MANAGING A COLLEGE DINING HALL historically meant focusing on quantity and efficiency, not necessarily quality. Institutions feeding an assembly line of hundreds (or thousands) of newly independent students have traditionally gone the casserole route, with fresh vegetables something only found at the salad bar.
However, times are changing, in part because the students have changed. “Our students are pretty sophisticated eaters,” says Steve Sansola, Associate Dean of Student Affairs at Marist College in Poughkeepsie. “They are coming to us [used to] dining on really good cuisine. Their tastes are constantly changing.”
Changing student demographics and values are forcing school administrators and service providers to rethink not only what is served in the dining halls, but where it comes from, as well.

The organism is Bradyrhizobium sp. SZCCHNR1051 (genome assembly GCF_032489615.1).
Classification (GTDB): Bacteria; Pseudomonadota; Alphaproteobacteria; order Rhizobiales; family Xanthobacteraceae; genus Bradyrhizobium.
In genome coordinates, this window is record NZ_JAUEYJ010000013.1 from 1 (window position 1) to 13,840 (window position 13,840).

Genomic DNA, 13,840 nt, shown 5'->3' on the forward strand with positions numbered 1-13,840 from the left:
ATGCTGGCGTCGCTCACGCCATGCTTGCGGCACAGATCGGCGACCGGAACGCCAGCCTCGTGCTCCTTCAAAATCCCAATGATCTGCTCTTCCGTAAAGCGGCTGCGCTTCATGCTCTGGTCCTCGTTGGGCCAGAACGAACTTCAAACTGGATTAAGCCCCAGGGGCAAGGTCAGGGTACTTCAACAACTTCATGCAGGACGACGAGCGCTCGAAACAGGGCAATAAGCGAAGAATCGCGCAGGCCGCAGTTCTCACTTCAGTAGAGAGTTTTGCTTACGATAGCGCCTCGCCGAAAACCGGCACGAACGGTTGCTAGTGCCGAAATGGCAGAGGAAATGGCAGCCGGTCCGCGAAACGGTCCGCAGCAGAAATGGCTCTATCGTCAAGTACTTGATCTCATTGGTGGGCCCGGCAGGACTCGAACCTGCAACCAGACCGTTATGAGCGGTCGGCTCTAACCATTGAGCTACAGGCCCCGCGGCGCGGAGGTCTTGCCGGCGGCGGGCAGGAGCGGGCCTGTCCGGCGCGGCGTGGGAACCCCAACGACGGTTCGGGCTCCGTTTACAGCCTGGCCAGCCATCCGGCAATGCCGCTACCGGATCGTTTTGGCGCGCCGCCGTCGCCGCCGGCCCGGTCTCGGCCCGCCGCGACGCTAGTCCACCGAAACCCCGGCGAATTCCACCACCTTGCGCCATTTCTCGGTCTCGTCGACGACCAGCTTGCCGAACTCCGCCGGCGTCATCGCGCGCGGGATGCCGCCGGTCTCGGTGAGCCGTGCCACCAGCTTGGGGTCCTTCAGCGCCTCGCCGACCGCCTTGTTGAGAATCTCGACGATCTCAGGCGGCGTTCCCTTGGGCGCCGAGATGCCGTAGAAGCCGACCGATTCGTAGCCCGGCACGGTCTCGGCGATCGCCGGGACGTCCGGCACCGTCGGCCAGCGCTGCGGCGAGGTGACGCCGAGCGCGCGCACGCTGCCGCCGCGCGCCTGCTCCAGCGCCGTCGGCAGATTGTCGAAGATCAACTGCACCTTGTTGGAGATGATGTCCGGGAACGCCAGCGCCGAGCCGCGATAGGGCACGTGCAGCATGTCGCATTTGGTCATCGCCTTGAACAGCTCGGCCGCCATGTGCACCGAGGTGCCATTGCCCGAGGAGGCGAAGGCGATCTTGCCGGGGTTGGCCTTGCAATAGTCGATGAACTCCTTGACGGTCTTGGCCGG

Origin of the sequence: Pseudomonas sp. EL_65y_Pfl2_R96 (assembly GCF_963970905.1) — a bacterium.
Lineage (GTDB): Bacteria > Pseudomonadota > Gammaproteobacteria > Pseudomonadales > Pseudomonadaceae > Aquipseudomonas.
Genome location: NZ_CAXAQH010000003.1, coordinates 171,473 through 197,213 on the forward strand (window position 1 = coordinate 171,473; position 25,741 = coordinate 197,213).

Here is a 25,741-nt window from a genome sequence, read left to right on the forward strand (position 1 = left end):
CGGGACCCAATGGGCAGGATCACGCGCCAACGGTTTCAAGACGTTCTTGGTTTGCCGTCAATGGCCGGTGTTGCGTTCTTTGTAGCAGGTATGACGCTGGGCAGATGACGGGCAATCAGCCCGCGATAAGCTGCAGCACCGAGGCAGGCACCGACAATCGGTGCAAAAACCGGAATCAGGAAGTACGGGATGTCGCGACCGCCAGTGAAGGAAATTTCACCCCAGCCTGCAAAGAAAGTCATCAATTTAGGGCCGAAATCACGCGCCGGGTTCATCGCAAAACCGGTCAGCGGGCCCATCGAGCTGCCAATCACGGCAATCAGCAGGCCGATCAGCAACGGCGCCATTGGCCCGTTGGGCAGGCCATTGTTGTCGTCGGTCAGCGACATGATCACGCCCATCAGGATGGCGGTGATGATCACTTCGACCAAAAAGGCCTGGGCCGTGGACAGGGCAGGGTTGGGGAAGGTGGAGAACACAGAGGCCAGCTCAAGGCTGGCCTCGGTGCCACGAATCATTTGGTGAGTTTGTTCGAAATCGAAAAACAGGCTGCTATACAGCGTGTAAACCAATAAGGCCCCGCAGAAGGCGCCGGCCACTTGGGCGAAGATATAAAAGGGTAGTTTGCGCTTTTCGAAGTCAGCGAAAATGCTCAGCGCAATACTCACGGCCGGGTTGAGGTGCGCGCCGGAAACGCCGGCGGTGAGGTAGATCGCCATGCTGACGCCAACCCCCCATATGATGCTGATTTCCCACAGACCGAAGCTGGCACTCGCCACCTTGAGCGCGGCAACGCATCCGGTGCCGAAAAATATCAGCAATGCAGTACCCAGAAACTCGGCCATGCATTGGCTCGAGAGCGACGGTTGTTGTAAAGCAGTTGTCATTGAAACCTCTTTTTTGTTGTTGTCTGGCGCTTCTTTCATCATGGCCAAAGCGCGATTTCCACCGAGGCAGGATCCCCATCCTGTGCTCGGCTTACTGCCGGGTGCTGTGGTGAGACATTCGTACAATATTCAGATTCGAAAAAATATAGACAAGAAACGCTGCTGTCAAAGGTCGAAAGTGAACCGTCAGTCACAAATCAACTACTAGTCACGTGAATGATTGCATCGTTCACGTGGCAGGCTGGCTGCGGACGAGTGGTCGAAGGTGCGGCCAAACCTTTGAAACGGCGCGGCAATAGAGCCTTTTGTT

Most institutions contract their food service duties out to one of the big, international food service companies such as Sodexo, Arrowmark or Compass Group. These companies traditionally use massive, industrial farms to supply the quantities needed to feed the hordes of students they’ re committed to feed—something that, at least in principle, would seem to make it difficult to introduce anything new, fresh, or local. However, changing student demographics and values are forcing school administrators and service providers to rethink not only what is served in the dining halls, but where it comes from, as well.